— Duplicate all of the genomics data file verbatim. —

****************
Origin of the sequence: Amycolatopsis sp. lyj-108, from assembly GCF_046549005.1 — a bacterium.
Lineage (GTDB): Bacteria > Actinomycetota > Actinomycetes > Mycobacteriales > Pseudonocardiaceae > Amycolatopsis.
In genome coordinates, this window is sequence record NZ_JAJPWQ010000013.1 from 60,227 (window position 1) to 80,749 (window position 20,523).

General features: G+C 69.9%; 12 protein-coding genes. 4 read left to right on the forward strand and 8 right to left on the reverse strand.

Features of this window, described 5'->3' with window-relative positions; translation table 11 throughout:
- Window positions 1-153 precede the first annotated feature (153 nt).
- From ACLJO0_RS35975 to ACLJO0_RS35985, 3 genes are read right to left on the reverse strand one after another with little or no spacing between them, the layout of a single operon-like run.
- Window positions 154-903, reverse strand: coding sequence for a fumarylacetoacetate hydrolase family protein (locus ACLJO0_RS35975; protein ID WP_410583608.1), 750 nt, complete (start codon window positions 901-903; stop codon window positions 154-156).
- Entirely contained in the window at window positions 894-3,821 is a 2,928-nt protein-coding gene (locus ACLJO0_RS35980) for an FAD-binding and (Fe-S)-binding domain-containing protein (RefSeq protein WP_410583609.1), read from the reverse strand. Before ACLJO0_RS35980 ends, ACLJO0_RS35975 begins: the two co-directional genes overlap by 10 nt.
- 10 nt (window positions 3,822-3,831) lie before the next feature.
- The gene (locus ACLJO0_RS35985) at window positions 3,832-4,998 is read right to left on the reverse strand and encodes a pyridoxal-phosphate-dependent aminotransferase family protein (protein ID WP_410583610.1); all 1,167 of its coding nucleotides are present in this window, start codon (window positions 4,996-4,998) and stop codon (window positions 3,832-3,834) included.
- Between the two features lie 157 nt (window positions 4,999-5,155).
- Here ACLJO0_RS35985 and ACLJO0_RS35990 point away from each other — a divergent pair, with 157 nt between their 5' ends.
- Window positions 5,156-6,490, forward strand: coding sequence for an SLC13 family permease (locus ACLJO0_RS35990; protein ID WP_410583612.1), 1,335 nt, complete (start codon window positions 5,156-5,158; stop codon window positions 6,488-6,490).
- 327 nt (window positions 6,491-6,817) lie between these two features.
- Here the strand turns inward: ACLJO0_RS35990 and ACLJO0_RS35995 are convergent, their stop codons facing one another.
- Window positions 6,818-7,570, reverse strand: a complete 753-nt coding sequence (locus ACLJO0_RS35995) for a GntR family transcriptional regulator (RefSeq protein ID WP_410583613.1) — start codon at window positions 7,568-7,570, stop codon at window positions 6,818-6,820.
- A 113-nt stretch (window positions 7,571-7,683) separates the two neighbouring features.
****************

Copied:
Origin of the sequence: Amycolatopsis sp. lyj-108, from assembly GCF_046549005.1 — a bacterium.
Lineage (GTDB): Bacteria > Actinomycetota > Actinomycetes > Mycobacteriales > Pseudonocardiaceae > Amycolatopsis.
In genome coordinates, this window is sequence record NZ_JAJPWQ010000013.1 from 60,227 (window position 1) to 80,749 (window position 20,523).

General features: G+C 69.9%; 12 protein-coding genes. 4 read left to right on the forward strand and 8 right to left on the reverse strand.

Features of this window, described 5'->3' with window-relative positions; translation table 11 throughout:
- Window positions 1-153 precede the first annotated feature (153 nt).
- From ACLJO0_RS35975 to ACLJO0_RS35985, 3 genes are read right to left on the reverse strand one after another with little or no spacing between them, the layout of a single operon-like run.
- Window positions 154-903, reverse strand: coding sequence for a fumarylacetoacetate hydrolase family protein (locus ACLJO0_RS35975; protein ID WP_410583608.1), 750 nt, complete (start codon window positions 901-903; stop codon window positions 154-156).
- Entirely contained in the window at window positions 894-3,821 is a 2,928-nt protein-coding gene (locus ACLJO0_RS35980) for an FAD-binding and (Fe-S)-binding domain-containing protein (RefSeq protein WP_410583609.1), read from the reverse strand. Before ACLJO0_RS35980 ends, ACLJO0_RS35975 begins: the two co-directional genes overlap by 10 nt.
- 10 nt (window positions 3,822-3,831) lie before the next feature.
- The gene (locus ACLJO0_RS35985) at window positions 3,832-4,998 is read right to left on the reverse strand and encodes a pyridoxal-phosphate-dependent aminotransferase family protein (protein ID WP_410583610.1); all 1,167 of its coding nucleotides are present in this window, start codon (window positions 4,996-4,998) and stop codon (window positions 3,832-3,834) included.
- Between the two features lie 157 nt (window positions 4,999-5,155).
- Here ACLJO0_RS35985 and ACLJO0_RS35990 point away from each other — a divergent pair, with 157 nt between their 5' ends.
- Window positions 5,156-6,490, forward strand: coding sequence for an SLC13 family permease (locus ACLJO0_RS35990; protein ID WP_410583612.1), 1,335 nt, complete (start codon window positions 5,156-5,158; stop codon window positions 6,488-6,490).
- 327 nt (window positions 6,491-6,817) lie between these two features.
- Here the strand turns inward: ACLJO0_RS35990 and ACLJO0_RS35995 are convergent, their stop codons facing one another.
- Window positions 6,818-7,570, reverse strand: a complete 753-nt coding sequence (locus ACLJO0_RS35995) for a GntR family transcriptional regulator (RefSeq protein ID WP_410583613.1) — start codon at window positions 7,568-7,570, stop codon at window positions 6,818-6,820.
- A 113-nt stretch (window positions 7,571-7,683) separates the two neighbouring features.